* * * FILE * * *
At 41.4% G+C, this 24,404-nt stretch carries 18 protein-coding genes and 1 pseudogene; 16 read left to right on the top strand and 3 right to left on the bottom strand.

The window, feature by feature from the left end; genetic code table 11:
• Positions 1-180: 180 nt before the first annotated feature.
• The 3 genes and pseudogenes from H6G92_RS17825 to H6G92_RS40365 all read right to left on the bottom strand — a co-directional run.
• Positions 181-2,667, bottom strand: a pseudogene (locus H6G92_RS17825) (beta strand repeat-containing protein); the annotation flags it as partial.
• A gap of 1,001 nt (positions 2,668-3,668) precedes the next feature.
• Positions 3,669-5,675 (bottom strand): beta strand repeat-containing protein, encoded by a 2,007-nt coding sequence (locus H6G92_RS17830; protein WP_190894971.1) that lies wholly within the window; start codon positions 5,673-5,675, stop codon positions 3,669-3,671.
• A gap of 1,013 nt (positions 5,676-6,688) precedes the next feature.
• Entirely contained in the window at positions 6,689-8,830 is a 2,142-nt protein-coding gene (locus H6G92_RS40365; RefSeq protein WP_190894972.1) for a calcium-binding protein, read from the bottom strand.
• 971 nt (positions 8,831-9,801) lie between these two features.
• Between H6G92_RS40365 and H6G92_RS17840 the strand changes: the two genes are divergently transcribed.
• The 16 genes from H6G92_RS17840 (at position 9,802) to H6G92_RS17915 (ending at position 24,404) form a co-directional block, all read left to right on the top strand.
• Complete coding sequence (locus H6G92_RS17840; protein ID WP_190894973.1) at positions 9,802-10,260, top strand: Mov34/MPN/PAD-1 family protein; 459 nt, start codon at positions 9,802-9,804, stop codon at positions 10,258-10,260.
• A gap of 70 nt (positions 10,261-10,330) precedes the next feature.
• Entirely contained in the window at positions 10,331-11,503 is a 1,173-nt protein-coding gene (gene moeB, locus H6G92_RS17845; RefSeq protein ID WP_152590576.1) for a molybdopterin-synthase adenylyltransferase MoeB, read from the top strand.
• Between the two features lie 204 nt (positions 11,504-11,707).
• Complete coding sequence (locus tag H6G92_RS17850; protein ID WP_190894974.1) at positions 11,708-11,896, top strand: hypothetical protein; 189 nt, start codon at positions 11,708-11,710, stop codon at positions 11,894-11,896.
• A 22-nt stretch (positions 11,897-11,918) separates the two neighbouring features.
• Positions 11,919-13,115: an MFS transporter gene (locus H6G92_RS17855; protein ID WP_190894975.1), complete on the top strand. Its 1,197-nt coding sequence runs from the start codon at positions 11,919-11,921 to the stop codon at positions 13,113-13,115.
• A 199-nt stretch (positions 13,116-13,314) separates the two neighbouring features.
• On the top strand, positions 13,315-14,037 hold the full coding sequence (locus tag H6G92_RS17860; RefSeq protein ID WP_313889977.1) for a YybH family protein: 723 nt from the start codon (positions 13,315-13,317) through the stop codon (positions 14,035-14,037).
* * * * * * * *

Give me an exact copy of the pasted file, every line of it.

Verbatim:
At 41.4% G+C, this 24,404-nt stretch carries 18 protein-coding genes and 1 pseudogene; 16 read left to right on the top strand and 3 right to left on the bottom strand.

The window, feature by feature from the left end; genetic code table 11:
• Positions 1-180: 180 nt before the first annotated feature.
• The 3 genes and pseudogenes from H6G92_RS17825 to H6G92_RS40365 all read right to left on the bottom strand — a co-directional run.
• Positions 181-2,667, bottom strand: a pseudogene (locus H6G92_RS17825) (beta strand repeat-containing protein); the annotation flags it as partial.
• A gap of 1,001 nt (positions 2,668-3,668) precedes the next feature.
• Positions 3,669-5,675 (bottom strand): beta strand repeat-containing protein, encoded by a 2,007-nt coding sequence (locus H6G92_RS17830; protein WP_190894971.1) that lies wholly within the window; start codon positions 5,673-5,675, stop codon positions 3,669-3,671.
• A gap of 1,013 nt (positions 5,676-6,688) precedes the next feature.
• Entirely contained in the window at positions 6,689-8,830 is a 2,142-nt protein-coding gene (locus H6G92_RS40365; RefSeq protein WP_190894972.1) for a calcium-binding protein, read from the bottom strand.
• 971 nt (positions 8,831-9,801) lie between these two features.
• Between H6G92_RS40365 and H6G92_RS17840 the strand changes: the two genes are divergently transcribed.
• The 16 genes from H6G92_RS17840 (at position 9,802) to H6G92_RS17915 (ending at position 24,404) form a co-directional block, all read left to right on the top strand.
• Complete coding sequence (locus H6G92_RS17840; protein ID WP_190894973.1) at positions 9,802-10,260, top strand: Mov34/MPN/PAD-1 family protein; 459 nt, start codon at positions 9,802-9,804, stop codon at positions 10,258-10,260.
• A gap of 70 nt (positions 10,261-10,330) precedes the next feature.
• Entirely contained in the window at positions 10,331-11,503 is a 1,173-nt protein-coding gene (gene moeB, locus H6G92_RS17845; RefSeq protein ID WP_152590576.1) for a molybdopterin-synthase adenylyltransferase MoeB, read from the top strand.
• Between the two features lie 204 nt (positions 11,504-11,707).
• Complete coding sequence (locus tag H6G92_RS17850; protein ID WP_190894974.1) at positions 11,708-11,896, top strand: hypothetical protein; 189 nt, start codon at positions 11,708-11,710, stop codon at positions 11,894-11,896.
• A 22-nt stretch (positions 11,897-11,918) separates the two neighbouring features.
• Positions 11,919-13,115: an MFS transporter gene (locus H6G92_RS17855; protein ID WP_190894975.1), complete on the top strand. Its 1,197-nt coding sequence runs from the start codon at positions 11,919-11,921 to the stop codon at positions 13,113-13,115.
• A 199-nt stretch (positions 13,116-13,314) separates the two neighbouring features.
• On the top strand, positions 13,315-14,037 hold the full coding sequence (locus tag H6G92_RS17860; RefSeq protein ID WP_313889977.1) for a YybH family protein: 723 nt from the start codon (positions 13,315-13,317) through the stop codon (positions 14,035-14,037).